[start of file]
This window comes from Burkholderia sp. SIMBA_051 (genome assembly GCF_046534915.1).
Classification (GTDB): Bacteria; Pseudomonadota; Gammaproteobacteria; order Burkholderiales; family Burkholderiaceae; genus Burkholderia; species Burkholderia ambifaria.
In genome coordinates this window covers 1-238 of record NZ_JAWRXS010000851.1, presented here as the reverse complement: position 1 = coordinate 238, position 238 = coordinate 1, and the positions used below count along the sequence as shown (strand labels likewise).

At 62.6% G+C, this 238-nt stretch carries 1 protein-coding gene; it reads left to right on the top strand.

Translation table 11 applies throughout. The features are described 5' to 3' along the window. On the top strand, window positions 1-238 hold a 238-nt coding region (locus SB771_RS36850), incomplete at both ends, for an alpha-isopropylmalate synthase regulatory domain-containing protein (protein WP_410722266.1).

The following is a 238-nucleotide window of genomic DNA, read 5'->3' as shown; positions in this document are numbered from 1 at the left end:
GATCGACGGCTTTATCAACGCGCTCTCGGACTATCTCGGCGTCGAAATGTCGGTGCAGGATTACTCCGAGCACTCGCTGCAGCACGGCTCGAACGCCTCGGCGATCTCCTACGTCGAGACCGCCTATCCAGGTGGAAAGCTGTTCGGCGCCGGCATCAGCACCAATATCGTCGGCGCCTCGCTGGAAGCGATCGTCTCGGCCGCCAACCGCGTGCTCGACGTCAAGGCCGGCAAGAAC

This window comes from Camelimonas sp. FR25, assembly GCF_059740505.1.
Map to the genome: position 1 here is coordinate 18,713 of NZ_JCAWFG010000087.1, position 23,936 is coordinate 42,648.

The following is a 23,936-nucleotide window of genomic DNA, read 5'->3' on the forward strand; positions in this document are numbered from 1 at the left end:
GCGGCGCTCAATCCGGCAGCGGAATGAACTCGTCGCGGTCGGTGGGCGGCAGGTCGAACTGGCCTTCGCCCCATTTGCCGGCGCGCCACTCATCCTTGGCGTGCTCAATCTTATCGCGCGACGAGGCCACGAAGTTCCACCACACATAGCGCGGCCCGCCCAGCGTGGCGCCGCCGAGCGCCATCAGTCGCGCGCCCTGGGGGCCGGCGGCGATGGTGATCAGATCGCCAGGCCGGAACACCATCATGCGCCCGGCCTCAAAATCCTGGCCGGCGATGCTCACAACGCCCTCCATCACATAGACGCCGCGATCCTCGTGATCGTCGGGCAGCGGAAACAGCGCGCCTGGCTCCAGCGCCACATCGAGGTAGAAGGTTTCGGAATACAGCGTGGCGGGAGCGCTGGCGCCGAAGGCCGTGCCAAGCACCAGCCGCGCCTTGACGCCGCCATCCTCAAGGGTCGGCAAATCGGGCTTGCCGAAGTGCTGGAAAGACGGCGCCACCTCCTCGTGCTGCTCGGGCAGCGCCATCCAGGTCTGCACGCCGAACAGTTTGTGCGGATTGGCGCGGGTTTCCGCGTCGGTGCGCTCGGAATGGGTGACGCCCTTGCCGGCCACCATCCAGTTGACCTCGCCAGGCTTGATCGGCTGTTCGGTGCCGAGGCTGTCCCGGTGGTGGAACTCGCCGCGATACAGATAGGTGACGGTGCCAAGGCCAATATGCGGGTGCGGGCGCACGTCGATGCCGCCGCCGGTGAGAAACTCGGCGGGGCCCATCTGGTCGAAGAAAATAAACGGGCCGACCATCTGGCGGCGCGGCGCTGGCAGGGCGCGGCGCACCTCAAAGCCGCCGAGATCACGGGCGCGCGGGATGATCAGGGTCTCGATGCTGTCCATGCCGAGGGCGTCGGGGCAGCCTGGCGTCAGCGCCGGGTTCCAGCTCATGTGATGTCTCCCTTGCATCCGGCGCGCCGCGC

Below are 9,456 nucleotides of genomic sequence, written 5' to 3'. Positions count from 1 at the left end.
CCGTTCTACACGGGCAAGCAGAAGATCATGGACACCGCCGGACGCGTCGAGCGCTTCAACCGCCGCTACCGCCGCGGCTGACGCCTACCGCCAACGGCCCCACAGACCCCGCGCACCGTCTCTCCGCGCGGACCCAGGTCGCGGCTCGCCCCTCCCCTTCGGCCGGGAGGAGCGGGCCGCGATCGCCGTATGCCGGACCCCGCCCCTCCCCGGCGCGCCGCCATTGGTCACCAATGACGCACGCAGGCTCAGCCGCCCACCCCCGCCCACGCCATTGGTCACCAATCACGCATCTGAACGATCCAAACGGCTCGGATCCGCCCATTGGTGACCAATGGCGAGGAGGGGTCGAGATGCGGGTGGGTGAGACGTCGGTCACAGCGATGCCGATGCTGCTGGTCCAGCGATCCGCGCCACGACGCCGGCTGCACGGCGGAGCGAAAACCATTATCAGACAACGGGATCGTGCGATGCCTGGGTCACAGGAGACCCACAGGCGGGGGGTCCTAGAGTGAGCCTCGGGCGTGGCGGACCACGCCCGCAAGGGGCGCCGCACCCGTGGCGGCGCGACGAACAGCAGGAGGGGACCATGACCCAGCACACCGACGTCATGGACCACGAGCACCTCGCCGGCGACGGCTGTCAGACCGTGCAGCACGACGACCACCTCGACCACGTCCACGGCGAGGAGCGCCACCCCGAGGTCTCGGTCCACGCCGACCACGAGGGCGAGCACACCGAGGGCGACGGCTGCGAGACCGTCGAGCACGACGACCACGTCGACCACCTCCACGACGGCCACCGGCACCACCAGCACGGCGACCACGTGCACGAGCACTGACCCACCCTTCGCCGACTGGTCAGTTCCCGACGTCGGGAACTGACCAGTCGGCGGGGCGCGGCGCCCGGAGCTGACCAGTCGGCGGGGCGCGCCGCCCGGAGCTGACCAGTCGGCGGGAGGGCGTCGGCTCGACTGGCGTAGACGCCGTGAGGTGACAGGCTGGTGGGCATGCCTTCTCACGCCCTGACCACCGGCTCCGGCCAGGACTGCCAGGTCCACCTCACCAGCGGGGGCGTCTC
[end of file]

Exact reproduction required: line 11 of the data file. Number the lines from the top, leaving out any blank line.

GCGGCGCTCAATCCGGCAGCGGAATGAACTCGTCGCGGTCGGTGGGCGGCAGGTCGAACTGGCCTTCGCCCCATTTGCCGGCGCGCCACTCATCCTTGGCGTGCTCAATCTTATCGCGCGACGAGGCCACGAAGTTCCACCACACATAGCGCGGCCCGCCCAGCGTGGCGCCGCCGAGCGCCATCAGTCGCGCGCCCTGGGGGCCGGCGGCGATGGTGATCAGATCGCCAGGCCGGAACACCATCATGCGCCCGGCCTCAAAATCCTGGCCGGCGATGCTCACAACGCCCTCCATCACATAGACGCCGCGATCCTCGTGATCGTCGGGCAGCGGAAACAGCGCGCCTGGCTCCAGCGCCACATCGAGGTAGAAGGTTTCGGAATACAGCGTGGCGGGAGCGCTGGCGCCGAAGGCCGTGCCAAGCACCAGCCGCGCCTTGACGCCGCCATCCTCAAGGGTCGGCAAATCGGGCTTGCCGAAGTGCTGGAAAGACGGCGCCACCTCCTCGTGCTGCTCGGGCAGCGCCATCCAGGTCTGCACGCCGAACAGTTTGTGCGGATTGGCGCGGGTTTCCGCGTCGGTGCGCTCGGAATGGGTGACGCCCTTGCCGGCCACCATCCAGTTGACCTCGCCAGGCTTGATCGGCTGTTCGGTGCCGAGGCTGTCCCGGTGGTGGAACTCGCCGCGATACAGATAGGTGACGGTGCCAAGGCCAATATGCGGGTGCGGGCGCACGTCGATGCCGCCGCCGGTGAGAAACTCGGCGGGGCCCATCTGGTCGAAGAAAATAAACGGGCCGACCATCTGGCGGCGCGGCGCTGGCAGGGCGCGGCGCACCTCAAAGCCGCCGAGATCACGGGCGCGCGGGATGATCAGGGTCTCGATGCTGTCCATGCCGAGGGCGTCGGGGCAGCCTGGCGTCAGCGCCGGGTTCCAGCTCATGTGATGTCTCCCTTGCATCCGGCGCGCCGCGC